We arrived at the largest national park in the Canadian Rockies in the province of Alberta, Jasper National Park. But we had to work for it.
It takes over nine hours to drive from Vancouver to Jasper so we split the drive into two days. After a bit of a late start out of Vancouver, we realized it was going to be a very hot day. Island Girl doesn’t like long uninterrupted climbs, and she really didn’t like long uninterrupted climbs in over 90-degree weather. And we’d filled our fresh water tank in anticipation of a week of dry camping, so she was carrying an extra 800 pounds!
We ultimately unhooked the car but Hector had to put Island Girl in first gear and drive 15 miles per hour on some of the steepest climbs. That made our first day a very long day, but we made it past the halfway mark. We rewarded ourselves by camping at Thompson River Provincial Park by a river, a cool oasis after a hot day.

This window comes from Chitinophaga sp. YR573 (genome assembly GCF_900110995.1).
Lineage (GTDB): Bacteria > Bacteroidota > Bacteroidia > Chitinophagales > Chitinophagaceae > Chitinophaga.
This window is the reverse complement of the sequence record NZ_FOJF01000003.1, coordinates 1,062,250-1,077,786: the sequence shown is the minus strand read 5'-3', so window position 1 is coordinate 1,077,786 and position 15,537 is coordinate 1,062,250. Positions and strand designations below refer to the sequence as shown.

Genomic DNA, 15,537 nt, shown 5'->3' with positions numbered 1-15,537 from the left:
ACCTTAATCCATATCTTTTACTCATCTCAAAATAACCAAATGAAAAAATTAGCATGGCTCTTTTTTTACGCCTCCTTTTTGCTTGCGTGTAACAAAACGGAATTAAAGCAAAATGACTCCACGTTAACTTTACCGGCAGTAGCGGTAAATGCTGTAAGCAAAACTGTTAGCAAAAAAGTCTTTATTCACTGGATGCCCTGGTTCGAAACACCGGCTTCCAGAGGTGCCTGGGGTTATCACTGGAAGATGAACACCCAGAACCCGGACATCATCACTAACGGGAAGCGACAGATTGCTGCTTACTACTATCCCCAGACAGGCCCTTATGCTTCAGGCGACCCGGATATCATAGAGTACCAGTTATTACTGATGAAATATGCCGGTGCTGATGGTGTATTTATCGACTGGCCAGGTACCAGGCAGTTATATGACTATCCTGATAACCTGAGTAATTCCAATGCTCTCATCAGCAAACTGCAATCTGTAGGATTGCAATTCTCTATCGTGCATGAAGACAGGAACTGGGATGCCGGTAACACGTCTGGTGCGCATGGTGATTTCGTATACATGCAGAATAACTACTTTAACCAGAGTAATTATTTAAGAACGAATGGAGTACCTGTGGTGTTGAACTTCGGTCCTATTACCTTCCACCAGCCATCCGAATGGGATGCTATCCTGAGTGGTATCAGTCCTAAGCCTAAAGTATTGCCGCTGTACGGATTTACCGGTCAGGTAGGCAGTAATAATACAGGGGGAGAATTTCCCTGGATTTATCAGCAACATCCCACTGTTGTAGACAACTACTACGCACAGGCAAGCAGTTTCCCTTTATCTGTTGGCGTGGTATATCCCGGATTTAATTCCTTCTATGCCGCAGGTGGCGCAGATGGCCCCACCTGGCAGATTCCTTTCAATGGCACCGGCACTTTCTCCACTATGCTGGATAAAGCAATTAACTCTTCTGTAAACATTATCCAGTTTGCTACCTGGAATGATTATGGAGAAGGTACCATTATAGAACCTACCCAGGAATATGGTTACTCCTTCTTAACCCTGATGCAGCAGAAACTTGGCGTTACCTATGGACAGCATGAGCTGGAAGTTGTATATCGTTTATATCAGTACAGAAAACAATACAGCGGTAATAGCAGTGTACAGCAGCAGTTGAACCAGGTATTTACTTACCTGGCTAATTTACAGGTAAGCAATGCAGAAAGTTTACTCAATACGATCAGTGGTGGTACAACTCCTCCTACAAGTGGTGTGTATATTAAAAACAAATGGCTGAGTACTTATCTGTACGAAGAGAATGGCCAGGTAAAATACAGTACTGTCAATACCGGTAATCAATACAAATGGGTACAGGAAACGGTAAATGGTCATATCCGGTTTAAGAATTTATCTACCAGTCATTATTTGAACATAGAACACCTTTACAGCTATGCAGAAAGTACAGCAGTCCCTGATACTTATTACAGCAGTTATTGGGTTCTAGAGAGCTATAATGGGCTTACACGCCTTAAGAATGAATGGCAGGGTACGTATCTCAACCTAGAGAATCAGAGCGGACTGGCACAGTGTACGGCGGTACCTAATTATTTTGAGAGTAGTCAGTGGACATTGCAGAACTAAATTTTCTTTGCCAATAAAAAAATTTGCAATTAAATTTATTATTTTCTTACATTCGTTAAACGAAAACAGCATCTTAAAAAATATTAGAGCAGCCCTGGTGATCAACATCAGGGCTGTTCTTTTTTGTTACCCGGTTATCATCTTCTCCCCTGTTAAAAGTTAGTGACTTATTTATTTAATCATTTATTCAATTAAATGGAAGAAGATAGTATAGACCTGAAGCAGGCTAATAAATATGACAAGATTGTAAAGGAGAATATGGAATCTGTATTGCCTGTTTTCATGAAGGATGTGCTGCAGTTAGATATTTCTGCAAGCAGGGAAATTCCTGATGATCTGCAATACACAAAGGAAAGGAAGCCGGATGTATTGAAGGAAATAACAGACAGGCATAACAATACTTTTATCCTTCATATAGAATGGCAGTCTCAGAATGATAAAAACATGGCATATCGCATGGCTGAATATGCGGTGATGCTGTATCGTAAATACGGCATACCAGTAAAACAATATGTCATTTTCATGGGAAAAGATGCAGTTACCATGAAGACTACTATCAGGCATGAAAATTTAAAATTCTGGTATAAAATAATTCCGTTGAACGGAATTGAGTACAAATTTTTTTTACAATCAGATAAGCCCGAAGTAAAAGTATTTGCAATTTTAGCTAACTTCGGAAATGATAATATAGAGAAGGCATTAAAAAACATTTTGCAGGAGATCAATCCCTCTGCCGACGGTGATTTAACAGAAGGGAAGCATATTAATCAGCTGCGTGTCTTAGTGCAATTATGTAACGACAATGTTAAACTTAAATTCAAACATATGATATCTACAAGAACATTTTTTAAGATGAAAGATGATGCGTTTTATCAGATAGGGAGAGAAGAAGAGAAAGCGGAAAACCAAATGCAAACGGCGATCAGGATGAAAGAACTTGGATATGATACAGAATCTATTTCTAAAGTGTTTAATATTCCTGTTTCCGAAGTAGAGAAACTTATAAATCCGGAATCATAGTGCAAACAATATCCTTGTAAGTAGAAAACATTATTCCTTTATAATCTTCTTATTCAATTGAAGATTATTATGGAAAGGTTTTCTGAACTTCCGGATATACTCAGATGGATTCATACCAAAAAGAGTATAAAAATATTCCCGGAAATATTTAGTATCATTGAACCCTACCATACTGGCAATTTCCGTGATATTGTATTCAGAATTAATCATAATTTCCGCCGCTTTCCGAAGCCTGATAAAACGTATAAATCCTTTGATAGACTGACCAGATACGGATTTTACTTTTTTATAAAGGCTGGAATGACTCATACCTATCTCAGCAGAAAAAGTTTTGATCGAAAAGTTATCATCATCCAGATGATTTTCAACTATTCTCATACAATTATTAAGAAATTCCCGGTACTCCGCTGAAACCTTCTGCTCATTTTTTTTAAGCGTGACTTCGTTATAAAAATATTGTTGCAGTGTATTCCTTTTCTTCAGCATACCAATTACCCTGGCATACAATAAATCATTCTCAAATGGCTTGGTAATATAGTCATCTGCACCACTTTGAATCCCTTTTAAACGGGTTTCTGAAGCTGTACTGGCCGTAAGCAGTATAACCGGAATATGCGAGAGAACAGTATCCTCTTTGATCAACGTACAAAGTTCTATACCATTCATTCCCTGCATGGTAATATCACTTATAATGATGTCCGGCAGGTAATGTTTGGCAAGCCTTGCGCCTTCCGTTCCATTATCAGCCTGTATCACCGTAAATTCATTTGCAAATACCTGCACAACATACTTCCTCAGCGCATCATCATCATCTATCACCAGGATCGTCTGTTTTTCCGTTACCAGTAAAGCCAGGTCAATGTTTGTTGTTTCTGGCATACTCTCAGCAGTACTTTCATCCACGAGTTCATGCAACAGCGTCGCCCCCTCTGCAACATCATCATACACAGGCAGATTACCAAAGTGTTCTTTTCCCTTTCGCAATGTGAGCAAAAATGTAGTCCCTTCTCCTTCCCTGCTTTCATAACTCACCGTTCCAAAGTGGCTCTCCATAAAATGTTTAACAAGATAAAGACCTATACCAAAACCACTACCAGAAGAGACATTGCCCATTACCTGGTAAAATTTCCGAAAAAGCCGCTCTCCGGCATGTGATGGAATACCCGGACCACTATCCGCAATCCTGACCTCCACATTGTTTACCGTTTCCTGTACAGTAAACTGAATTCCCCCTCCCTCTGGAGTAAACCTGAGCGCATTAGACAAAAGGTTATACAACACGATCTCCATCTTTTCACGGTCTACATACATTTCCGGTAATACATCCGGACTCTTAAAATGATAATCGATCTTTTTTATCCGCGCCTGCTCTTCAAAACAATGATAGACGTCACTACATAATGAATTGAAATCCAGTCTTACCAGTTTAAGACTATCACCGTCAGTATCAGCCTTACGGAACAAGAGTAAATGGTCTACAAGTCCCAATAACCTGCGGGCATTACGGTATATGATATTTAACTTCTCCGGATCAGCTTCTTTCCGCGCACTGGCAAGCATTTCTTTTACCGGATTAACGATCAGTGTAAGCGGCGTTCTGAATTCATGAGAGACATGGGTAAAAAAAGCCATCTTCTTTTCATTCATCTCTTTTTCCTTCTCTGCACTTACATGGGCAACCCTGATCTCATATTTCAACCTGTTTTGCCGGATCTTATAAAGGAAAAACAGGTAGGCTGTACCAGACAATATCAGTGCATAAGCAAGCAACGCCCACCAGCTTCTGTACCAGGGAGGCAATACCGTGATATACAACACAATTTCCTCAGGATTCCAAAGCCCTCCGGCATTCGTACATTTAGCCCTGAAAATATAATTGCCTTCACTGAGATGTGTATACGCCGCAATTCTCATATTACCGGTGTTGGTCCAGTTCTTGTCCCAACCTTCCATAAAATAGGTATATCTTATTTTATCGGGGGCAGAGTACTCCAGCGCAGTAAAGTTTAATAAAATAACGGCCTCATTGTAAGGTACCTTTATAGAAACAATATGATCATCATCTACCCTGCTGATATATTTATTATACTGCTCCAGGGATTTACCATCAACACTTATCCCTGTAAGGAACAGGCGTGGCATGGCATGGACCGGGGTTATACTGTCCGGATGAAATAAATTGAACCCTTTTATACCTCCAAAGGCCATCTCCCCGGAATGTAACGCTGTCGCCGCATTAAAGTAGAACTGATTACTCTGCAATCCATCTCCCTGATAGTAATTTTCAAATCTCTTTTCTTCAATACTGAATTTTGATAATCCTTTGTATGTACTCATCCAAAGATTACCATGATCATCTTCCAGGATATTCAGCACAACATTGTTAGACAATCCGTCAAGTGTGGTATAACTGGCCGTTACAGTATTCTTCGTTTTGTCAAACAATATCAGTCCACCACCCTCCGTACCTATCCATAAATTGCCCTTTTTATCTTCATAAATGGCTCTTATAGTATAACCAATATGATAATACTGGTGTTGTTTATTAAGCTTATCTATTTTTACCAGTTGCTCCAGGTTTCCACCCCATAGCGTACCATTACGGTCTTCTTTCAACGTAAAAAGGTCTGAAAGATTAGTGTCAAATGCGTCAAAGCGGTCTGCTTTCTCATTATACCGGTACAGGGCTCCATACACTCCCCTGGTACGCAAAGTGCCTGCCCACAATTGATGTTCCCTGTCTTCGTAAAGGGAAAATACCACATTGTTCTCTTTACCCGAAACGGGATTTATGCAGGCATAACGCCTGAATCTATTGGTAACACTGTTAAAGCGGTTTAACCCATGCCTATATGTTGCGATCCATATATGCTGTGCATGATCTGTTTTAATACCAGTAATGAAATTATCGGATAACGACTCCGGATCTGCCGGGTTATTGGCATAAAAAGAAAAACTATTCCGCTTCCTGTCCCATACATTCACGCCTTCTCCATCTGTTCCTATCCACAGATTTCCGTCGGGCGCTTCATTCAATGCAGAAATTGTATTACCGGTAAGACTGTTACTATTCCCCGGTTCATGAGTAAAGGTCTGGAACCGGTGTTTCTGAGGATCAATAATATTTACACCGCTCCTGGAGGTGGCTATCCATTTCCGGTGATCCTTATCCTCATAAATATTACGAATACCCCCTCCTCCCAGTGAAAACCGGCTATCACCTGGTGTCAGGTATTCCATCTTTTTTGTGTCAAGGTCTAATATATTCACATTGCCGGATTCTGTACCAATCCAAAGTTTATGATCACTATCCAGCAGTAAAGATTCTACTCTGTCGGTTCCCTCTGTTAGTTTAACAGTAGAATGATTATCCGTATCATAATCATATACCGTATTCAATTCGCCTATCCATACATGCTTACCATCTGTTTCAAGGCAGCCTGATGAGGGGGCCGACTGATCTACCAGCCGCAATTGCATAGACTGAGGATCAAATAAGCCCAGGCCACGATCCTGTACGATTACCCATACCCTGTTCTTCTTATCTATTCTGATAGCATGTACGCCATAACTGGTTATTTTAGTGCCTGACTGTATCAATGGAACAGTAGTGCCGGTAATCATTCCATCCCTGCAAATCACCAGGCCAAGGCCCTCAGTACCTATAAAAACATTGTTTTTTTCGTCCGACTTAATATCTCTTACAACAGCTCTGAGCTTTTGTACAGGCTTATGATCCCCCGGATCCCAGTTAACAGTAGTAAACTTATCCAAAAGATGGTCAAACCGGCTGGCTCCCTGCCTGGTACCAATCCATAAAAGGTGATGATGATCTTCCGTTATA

The adjacent town of Valemount had a lovely visitor center with very helpful ladies and some great displays of the local flora and fauna.
So we woke up refreshed the next day for the final leg of our trip. Which turned out to be a lot easier than the first leg. We even took time to walk an interpretive trail to Rearguard Falls, the upper limit of the 800-mile migration of salmon from the Pacific Ocean. Only a few Chinook, the largest and strongest, make it this far. But they hadn’t arrived yet.
Mount Robson is the tallest peak in the Rocky Mountain range in Canada. We stopped at the visitor center and had a look around at the dramatic scenery and had a picnic lunch. This was our last stop this year in fantastic British Columbia.